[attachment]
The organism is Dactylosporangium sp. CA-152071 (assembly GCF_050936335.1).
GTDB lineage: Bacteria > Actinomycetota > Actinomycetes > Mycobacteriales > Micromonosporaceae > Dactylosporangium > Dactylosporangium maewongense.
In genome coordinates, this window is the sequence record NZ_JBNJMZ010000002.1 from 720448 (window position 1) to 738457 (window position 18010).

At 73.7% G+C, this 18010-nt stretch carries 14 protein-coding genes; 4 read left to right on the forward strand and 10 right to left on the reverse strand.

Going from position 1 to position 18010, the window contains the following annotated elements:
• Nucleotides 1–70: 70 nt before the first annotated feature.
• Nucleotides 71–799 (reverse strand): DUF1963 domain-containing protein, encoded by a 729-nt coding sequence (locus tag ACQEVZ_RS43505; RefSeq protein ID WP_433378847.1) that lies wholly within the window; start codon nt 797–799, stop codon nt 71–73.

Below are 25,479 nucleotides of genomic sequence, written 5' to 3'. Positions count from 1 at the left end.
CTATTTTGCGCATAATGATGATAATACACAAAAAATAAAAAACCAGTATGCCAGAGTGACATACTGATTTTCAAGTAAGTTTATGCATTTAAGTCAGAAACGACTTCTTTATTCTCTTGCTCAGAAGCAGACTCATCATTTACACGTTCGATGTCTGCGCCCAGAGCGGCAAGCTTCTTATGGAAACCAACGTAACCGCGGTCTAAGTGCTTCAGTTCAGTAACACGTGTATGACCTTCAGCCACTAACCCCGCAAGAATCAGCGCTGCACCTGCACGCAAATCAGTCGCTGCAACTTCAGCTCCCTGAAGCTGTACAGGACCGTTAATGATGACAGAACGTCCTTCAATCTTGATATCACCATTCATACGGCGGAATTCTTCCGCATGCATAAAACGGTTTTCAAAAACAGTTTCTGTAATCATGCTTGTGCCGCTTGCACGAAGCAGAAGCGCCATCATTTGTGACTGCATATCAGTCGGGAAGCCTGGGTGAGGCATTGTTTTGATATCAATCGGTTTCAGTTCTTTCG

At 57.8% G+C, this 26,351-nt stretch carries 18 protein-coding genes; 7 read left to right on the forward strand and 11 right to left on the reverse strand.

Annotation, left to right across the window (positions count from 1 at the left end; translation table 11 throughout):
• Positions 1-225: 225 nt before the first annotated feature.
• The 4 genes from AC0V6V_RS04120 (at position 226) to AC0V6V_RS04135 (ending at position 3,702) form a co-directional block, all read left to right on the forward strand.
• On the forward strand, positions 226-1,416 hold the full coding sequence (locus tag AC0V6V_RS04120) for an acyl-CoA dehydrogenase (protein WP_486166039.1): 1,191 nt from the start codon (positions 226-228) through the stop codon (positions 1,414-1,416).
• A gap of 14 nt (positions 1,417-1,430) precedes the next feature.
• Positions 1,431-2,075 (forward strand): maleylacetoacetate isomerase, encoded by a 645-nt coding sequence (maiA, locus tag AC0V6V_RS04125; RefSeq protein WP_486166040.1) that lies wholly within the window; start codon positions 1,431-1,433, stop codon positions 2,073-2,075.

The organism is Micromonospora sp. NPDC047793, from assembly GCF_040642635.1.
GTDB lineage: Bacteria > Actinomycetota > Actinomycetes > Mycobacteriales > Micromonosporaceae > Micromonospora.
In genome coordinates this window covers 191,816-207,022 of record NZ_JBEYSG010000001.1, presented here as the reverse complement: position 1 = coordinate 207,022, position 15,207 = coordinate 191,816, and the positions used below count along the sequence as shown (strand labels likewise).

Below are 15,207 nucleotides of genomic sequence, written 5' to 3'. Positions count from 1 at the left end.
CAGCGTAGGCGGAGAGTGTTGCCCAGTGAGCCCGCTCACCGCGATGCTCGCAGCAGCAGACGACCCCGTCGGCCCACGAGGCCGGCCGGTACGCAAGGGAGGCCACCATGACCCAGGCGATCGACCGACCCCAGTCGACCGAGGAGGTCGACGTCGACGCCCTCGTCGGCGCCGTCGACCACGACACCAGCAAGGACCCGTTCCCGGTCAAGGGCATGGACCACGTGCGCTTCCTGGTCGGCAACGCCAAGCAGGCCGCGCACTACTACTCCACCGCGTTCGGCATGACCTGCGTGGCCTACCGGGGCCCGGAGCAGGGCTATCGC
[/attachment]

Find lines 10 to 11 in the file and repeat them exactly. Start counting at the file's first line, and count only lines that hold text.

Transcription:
At 57.8% G+C, this 26,351-nt stretch carries 18 protein-coding genes; 7 read left to right on the forward strand and 11 right to left on the reverse strand.

Annotation, left to right across the window (positions count from 1 at the left end; translation table 11 throughout):